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Tuesday, March 22, 2016

The Tagalog language consists of words that hardly mean anything of substance

March 22, 2016
by Add
Tagalog is a derivative of the Malay languages as Bahasa Indonesia and Bahasia Malaysia are. They are languages of experiences and emotions. They are NOT languages of the MIND as English, Spanish, German, French, etc, which are derivatives of Latin, are. Latin, in turn, derives its concept from Ancient Greek, which of course found its development through philosophy. Here, one can already see why Tagalog can’t be used efficiently to develop concepts and ideas. It falters miserably the moment it tries; the reason why Teddy Locsin saysTagalog is circular.
Just listen to Chiz Escudero, who uses a lot of Tagalog words. He appears to say many things, but in the end really says nothing. See, we don’t even have words for idea and concept. We translate them as “idea” (which we pronounce as ee-de-ya, just to make it sound Tagalog) and “konsepto”.
tagalog_intellectual_bankruptcy
When the “nationalists”, the stupid kind, started pushing Tagalog in the academe, and we gave in, we started the mass bobo-zation of Filipinos. Not only have we cut out the students from the body of knowledge which we used to enjoy access to via Spanish and English, we removed from them a subconscious that is philosophical. Thus, emotion took precedence over intellect and thinking.
We see in current President Benigno Simeon Aquino one who exemplifies thisbobo-zation. As Sen Osmeña says, he is so hard-headed. People who closely work with him say he can’t understand things unless it is put to him in graphics. It is the experience and emotion that counts with him, not the hard work that is needed when one needs to think. He is comfortable with Tagalog in his speeches because it is the experience he needs, not the mind. And in an environment that is inside a bubble such as that experienced while living in a Palace, of course, that experience is detached from reality. Naturally, the president becomes delusional. He made this worse by exclusively using a speechwriter who was just a fresh graduate in 2010. He can’t use older speechwriters with depth and sense of history because that won’t be him; he is a fifty-year-old man with a brain of a teen-ager.
English foundationally depends on the verb “is”, which is the expression of “to be”. That comes from the Latin, ens and esse. “To be”, or the act of being, is the center of reality of Greek philosophy. “To exist”, one has “to be” first; that is the reality. The impact of recognizing “to be” on the subconscious assures one is operating profoundly in a reality that is real.
Something was lost in the translation from Greek to “esse”, and somewhat further lost when translated to “to be”. The confusion today is that there is no consensus on the certainty of reality. Some say reality depends on one what one thinks (Individualism); a product of Cartesian’s: Cogito, Ergo Sum (I think, therefore I am). Some say reality is what I will (Islam). Some say reality is what I feel (Aldub Nation). Some say reality is what I can use (Utilitarianism). Some say reality is where the money is (Materialism). Yet, deep inside us, we know we possess truth when we conform our mind to what is real, which is normally outside of us individually.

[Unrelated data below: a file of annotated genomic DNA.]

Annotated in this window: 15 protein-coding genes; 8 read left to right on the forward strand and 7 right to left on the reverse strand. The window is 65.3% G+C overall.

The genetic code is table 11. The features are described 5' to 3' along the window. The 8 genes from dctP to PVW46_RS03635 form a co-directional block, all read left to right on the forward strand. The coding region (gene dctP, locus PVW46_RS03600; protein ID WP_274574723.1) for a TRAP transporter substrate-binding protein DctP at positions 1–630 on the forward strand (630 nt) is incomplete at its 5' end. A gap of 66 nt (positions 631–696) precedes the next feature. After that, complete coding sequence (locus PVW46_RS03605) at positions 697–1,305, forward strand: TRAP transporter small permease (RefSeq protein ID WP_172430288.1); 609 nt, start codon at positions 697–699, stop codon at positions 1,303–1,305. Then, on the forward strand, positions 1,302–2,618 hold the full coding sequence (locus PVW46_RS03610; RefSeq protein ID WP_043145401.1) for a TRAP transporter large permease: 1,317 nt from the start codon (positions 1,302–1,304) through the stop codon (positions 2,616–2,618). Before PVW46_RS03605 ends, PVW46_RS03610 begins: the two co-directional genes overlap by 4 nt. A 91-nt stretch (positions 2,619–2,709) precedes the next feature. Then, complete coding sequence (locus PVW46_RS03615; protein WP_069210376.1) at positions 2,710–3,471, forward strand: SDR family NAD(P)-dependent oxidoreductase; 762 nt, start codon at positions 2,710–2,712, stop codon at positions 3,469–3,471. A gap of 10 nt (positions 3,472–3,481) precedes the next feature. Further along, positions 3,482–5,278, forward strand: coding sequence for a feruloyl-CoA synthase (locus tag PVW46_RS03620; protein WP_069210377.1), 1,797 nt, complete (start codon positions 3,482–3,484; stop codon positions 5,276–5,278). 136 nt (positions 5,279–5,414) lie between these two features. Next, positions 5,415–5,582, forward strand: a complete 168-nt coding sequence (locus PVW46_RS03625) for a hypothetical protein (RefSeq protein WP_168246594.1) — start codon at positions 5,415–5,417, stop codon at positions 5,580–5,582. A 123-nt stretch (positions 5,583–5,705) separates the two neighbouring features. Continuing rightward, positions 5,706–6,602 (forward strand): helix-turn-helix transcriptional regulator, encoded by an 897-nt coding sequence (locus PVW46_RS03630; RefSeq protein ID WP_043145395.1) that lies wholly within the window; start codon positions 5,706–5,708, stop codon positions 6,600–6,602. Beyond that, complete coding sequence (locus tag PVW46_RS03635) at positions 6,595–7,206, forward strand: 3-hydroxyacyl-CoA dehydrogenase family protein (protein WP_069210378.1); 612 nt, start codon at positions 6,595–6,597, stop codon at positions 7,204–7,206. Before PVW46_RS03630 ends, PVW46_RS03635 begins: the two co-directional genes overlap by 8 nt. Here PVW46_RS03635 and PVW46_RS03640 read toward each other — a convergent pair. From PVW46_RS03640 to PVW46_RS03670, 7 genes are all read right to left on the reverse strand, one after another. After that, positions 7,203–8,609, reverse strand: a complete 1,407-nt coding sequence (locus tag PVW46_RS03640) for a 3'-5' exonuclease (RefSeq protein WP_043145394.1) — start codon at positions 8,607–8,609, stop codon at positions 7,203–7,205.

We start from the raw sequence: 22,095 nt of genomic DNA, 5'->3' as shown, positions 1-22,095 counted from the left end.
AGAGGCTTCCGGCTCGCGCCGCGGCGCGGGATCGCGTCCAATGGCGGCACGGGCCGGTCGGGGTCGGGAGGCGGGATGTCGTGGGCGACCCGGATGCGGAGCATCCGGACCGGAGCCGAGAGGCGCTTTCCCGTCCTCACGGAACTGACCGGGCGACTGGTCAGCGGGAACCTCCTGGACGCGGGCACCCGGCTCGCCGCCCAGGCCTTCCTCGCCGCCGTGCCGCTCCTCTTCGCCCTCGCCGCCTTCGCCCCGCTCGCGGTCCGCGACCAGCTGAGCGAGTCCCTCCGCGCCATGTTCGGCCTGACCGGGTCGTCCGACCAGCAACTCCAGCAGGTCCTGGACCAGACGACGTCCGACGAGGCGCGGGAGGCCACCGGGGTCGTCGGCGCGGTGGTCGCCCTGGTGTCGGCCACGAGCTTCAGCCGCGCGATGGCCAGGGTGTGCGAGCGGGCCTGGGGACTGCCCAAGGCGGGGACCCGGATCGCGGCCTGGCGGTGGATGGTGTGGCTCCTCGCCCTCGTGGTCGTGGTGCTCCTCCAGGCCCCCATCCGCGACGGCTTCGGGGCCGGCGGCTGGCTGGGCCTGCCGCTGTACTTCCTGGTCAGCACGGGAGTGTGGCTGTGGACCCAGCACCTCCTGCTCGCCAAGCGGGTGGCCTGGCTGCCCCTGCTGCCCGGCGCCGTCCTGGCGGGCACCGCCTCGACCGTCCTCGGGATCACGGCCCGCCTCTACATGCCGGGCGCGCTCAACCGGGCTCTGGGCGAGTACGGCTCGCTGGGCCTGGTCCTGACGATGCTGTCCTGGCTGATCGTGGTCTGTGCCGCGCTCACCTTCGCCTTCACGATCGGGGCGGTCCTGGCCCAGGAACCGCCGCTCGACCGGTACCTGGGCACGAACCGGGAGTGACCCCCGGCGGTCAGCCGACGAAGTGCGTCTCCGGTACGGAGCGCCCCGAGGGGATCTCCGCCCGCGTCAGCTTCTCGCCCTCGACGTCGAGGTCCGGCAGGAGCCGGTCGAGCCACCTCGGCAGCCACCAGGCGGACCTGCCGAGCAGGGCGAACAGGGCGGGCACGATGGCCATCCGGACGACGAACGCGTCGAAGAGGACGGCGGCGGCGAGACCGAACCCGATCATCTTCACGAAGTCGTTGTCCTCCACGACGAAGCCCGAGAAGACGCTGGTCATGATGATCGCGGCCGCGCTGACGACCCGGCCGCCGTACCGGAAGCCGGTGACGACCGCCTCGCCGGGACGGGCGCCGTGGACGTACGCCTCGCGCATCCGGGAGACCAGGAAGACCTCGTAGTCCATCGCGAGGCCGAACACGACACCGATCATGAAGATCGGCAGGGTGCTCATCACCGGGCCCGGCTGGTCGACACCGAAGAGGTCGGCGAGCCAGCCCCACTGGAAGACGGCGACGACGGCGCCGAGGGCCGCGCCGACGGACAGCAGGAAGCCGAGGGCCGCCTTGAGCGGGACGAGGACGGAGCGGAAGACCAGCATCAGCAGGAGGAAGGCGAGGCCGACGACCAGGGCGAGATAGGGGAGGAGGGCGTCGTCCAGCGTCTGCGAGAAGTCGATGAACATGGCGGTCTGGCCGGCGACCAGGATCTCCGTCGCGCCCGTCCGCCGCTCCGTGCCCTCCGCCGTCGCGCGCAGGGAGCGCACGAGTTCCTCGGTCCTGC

Yet, somewhere, English has not totally lost that reality based on the “act of being”. When we use English, “to be” remains embedded in the subconscious. Nothing like that can be said about Tagalog. How do we even translate: “to be or not to be, that is the question?” Ang pagiging o hindi pagiging, yan ang tanong? Hahaha. Even consider our word “ay”. Is it the best translation of “is”? But we also use “ay” in say, “ay naku”. So, are we embedding some reality in our mind when we use “ay”, or are we just confirming we are simply emotional creatures, and not intellectual? So, how can we even know our identity, if our “ay” has a hazy proposition with regards to reality?
We have to decide whether we want to continue thinking with our emotions, or not. Singapore had long ago decided. They had Malay, but they chose English because Malay is inefficient with its long, repetitive words. As Locsin rightly observes, it is circular. They even could have opted for Chinese, but chose English. They would have been okay with Chinese, as Chinese, even if it is just a sound-based language, is a very intellectual language in written form; the reason why Koreans and Japanese had to find a way to simplify the Chinese characters.
But, of course, we will never decide, because the oligarchs want a populace that is bobo-cized. See, they even use Kris Aquino to popularize Taglish, which is really gay talk. No wonder, the Philippines is all chuvaness: Filipinos that are all charot, and no balls. They eat like pigs because somehow they think they are just brutes with emotions; they live to eat, not eat to live. There was a time when Filipinos still spoke Spanish and English, that table manners and etiquette were quite important for them. Now, that too is gone. It is the most savage thing these ultra-nationalists inflicted on the country. In their paranoia and rush for uniqueness in the world, a search for self identity and dignity, they, in the end, attacked savagely the very identity and dignity they wanted to elevate. Why? Because Tagalog cannot be a national language. It is inherently a dialect of emotion, and that is all it is, and remains as such. Proud to be Filipino?????

Add

GRP Featured Comment hall-of-famer. Former executive of the Far East Regional Office of a US-based multinational company living out of a suitcase covering the market from Tokyo to Mumbai to Melbourne, and all the countries within that triangle. Got tired after logging 300k air miles per year. Now, I just have a little trading biz on specialty chemicals.

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